In terms of presenting sites for training I ran through multiple methodologies. As time went on and I was evaluating the time/money that went into performing the training. I wanted to identify ways to create the best training dataset in the shortest time. I figured that the most valuable dataset had the greatest variation so it would have a representative sample for every result category. Therefore the aim was to have sufficient data points to be able to identify trends as well have outliers to ensure that edge cases could be coped with.

  • In order of the dataset
    • When first creating the system this was a good start while I was focussing on other problems.
  • Randomise the order
    • Dataset is ordered by traffic rank so has a bias towards English and certain categories, e.g. Fashion. Classifying sites in a random order is our next best bet at creating a better sample.
  • By least accurate
    • The laws of probability say that classifying in a random order will, over time, give us a equal exposure to the dataset, but only assuming that the categories in the dataset are of even size. As the training dataset increase in size I was able to start using it to train a Naive Bayes implementation and test its accuracy on the dataset (more on that in the next section). In doing so, I could then have statistics on the languages and content types that the system was worse at classifying. By manually classifying sites that the system had classified into groups that we knew that we performed poorly at, it would both provide further training data for poorly classified categories, as well as helping to provide training information for more training data to help correct the mis-classifications.
  • By TLD/Language
    • Classifying in order of least accurate still had the problem of which order to classify sites within that category, e.g. random? Secondly, by the very nature that our system isn’t very good at classifying sites into this poorly performing category, it’s not a very good way of prioritising new sites to train as often they are simply providing more training data for other categories. While this is useful to add further edge cases to those categories, there is smaller return available in this when compared to building up a training dataset for the poorly performing category that has a smaller training dataset.

    So, for the next step, I focussed on improving the language classification. For this, I knew that the TLD were going to correlate with language usage of the country, albeit with English having a strong presence in all TLDs. I then aimed to have the same number of sites classified within each TLD. In practice this meant avoiding popular (English-rich) TLDs and focussing on country specific TLDs.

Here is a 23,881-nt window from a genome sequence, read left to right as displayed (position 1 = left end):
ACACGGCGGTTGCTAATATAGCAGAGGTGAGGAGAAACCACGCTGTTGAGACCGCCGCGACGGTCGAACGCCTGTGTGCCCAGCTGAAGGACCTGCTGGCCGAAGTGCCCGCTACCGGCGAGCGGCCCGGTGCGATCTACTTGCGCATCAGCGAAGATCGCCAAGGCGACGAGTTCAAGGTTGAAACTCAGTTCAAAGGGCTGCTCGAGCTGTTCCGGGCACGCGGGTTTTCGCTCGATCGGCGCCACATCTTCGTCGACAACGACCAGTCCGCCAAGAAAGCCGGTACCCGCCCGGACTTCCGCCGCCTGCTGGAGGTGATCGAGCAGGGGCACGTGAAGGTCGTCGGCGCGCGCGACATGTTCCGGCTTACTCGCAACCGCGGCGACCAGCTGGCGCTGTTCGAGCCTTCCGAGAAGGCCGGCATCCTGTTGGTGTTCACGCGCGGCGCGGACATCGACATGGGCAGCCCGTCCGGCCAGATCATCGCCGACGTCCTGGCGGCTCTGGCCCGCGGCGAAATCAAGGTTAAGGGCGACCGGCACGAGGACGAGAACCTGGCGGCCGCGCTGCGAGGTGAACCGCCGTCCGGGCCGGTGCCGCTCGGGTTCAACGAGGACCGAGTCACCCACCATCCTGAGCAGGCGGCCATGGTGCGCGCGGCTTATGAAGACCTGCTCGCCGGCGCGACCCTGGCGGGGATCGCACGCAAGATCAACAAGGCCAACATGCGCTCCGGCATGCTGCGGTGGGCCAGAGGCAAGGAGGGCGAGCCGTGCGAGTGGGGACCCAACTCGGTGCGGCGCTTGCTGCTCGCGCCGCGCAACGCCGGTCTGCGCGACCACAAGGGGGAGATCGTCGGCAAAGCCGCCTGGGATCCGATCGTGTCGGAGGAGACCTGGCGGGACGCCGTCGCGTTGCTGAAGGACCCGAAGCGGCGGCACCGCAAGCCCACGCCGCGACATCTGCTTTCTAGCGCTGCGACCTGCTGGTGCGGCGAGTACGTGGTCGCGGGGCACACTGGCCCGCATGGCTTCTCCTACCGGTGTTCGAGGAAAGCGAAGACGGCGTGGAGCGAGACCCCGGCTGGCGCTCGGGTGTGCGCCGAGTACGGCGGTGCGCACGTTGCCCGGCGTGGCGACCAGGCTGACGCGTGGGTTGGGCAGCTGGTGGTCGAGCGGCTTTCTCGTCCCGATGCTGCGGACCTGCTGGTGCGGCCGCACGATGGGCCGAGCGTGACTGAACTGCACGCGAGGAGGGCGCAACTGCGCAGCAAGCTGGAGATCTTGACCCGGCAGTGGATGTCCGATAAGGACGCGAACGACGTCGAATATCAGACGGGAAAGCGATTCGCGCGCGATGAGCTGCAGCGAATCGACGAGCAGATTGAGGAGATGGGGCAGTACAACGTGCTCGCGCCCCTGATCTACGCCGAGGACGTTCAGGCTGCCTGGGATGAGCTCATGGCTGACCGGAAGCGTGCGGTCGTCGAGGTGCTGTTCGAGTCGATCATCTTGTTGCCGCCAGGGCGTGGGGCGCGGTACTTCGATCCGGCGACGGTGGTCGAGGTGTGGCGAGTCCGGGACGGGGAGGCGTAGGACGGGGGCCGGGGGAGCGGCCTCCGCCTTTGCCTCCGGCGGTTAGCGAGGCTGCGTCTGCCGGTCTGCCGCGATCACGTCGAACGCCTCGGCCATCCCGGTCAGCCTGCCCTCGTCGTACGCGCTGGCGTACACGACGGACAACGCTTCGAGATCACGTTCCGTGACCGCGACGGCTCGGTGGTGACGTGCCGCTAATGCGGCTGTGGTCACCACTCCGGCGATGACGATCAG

As training continued, I could run the classification process over the dataset so that training gradually becomes more of a confirmation task.

As training dataset sized increased, the speed at which improvement of automatic classification accuracy reduced. This is actually observed as Heap’s Law - “as more instance text is gathered, there will be diminishing returns in terms of discovery of the full vocabulary from which the distinct terms are drawn”.

Testing Accuracy

The most rudimentary test for classifier accuracy is to train with the entire training dataset and then ask it to classify each document again to see whether it gives the right answer. While it is hoped that is able to provide reasonable accurate answers with this method, it isn’t a fair test because there is no unseen data.

With any classifier there is a risk of underfitting or overfitting the training data which this training method would not be able to test for. Overfitting is where the algorithm is so finely tuned to the dataset that it is unable to make the generalisations on the data required to classifier unseen data accurately.


Therefore, the most basic testing method is to split the training set into halves. The first half is used to train the classifier, the second half is used to test the classifier (as we know what the correct answer is). The advantage of this is that we can quickly get a percentage accuracy for our classifier. The disadvantage is that we’re testing a half-trained classifier so it doesn’t give us a good indicator of how it will perform with the full training dataset.

This brings us onto cross-validation. This is where the training dataset is split into n-subsets, testing performed on each one and the results averaged in order to get a better estimate of classification accuracy. It helps to counter-act overfitting and underfitting.

For this problem I chose 2-fold cross-validation as the testing approach to implement. For this, I continued to split the training dataset into two halves. The classifier was then trained on the first have and the second half was used to test accuracy. Then, the classifier was reset and trained on the second half and tested on the first half. These results could then be averaged to get a better accuracy figure.


There are two main tasks that our classifier has to undertake, and for those familiar with big O notation, these are their complexities:

  • Learning/Training (Offline)
    • Importing our training data into the system so that it can “learn” and be ready to classifying unseen data.
    • This process has big O notation of O(n) where n is the largest of either the size of the dataset or the number of different words x number of categories. In most cases n will be the size of the training dataset.
  • Classify (Online)
    • Processing a document against the trained system and producing a result.
    • O(n) where n is the length of the document x number of categories.

While we have processing power, memory and storage in a greater abundance than ever, all have the potential to become limiting factors when it comes to machine learning. In practice, I tackled these challenges with a range of optimisation techniques with the aim of reducing the value of n without significantly reducing the accuracy.